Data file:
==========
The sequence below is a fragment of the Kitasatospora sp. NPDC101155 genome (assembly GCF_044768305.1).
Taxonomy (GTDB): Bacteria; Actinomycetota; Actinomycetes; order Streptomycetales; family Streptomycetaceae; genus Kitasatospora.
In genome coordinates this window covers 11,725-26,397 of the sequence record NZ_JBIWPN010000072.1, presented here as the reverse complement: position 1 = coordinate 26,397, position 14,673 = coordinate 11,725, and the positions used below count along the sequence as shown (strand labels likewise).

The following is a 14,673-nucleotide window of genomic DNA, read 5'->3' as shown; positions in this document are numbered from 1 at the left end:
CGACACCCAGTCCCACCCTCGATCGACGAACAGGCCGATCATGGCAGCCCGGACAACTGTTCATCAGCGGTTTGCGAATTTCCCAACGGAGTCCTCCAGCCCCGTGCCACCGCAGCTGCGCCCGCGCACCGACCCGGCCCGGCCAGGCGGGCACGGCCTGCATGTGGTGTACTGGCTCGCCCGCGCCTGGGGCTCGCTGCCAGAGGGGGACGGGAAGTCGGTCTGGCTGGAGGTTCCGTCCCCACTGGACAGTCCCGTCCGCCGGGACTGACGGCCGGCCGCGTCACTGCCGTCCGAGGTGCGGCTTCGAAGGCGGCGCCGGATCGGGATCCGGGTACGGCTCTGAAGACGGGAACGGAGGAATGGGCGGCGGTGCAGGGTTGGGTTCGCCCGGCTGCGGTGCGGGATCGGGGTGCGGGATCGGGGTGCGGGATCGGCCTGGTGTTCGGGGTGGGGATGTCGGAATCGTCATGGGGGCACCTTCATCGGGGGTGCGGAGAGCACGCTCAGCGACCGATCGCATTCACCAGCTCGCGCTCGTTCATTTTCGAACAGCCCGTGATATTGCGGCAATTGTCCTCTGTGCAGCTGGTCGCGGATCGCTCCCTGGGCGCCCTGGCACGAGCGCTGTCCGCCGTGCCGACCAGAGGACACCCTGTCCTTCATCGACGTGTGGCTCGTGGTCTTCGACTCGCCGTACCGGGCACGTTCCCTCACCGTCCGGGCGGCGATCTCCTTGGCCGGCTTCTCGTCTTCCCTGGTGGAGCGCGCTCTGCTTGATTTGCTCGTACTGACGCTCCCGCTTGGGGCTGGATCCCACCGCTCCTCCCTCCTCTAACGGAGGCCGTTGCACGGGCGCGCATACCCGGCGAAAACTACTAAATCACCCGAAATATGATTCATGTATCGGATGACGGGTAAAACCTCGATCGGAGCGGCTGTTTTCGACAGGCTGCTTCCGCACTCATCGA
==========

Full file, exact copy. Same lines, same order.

The sequence below is a fragment of the Kitasatospora sp. NPDC101155 genome (assembly GCF_044768305.1).
Taxonomy (GTDB): Bacteria; Actinomycetota; Actinomycetes; order Streptomycetales; family Streptomycetaceae; genus Kitasatospora.
In genome coordinates this window covers 11,725-26,397 of the sequence record NZ_JBIWPN010000072.1, presented here as the reverse complement: position 1 = coordinate 26,397, position 14,673 = coordinate 11,725, and the positions used below count along the sequence as shown (strand labels likewise).

The following is a 14,673-nucleotide window of genomic DNA, read 5'->3' as shown; positions in this document are numbered from 1 at the left end:
CGACACCCAGTCCCACCCTCGATCGACGAACAGGCCGATCATGGCAGCCCGGACAACTGTTCATCAGCGGTTTGCGAATTTCCCAACGGAGTCCTCCAGCCCCGTGCCACCGCAGCTGCGCCCGCGCACCGACCCGGCCCGGCCAGGCGGGCACGGCCTGCATGTGGTGTACTGGCTCGCCCGCGCCTGGGGCTCGCTGCCAGAGGGGGACGGGAAGTCGGTCTGGCTGGAGGTTCCGTCCCCACTGGACAGTCCCGTCCGCCGGGACTGACGGCCGGCCGCGTCACTGCCGTCCGAGGTGCGGCTTCGAAGGCGGCGCCGGATCGGGATCCGGGTACGGCTCTGAAGACGGGAACGGAGGAATGGGCGGCGGTGCAGGGTTGGGTTCGCCCGGCTGCGGTGCGGGATCGGGGTGCGGGATCGGGGTGCGGGATCGGCCTGGTGTTCGGGGTGGGGATGTCGGAATCGTCATGGGGGCACCTTCATCGGGGGTGCGGAGAGCACGCTCAGCGACCGATCGCATTCACCAGCTCGCGCTCGTTCATTTTCGAACAGCCCGTGATATTGCGGCAATTGTCCTCTGTGCAGCTGGTCGCGGATCGCTCCCTGGGCGCCCTGGCACGAGCGCTGTCCGCCGTGCCGACCAGAGGACACCCTGTCCTTCATCGACGTGTGGCTCGTGGTCTTCGACTCGCCGTACCGGGCACGTTCCCTCACCGTCCGGGCGGCGATCTCCTTGGCCGGCTTCTCGTCTTCCCTGGTGGAGCGCGCTCTGCTTGATTTGCTCGTACTGACGCTCCCGCTTGGGGCTGGATCCCACCGCTCCTCCCTCCTCTAACGGAGGCCGTTGCACGGGCGCGCATACCCGGCGAAAACTACTAAATCACCCGAAATATGATTCATGTATCGGATGACGGGTAAAACCTCGATCGGAGCGGCTGTTTTCGACAGGCTGCTTCCGCACTCATCGA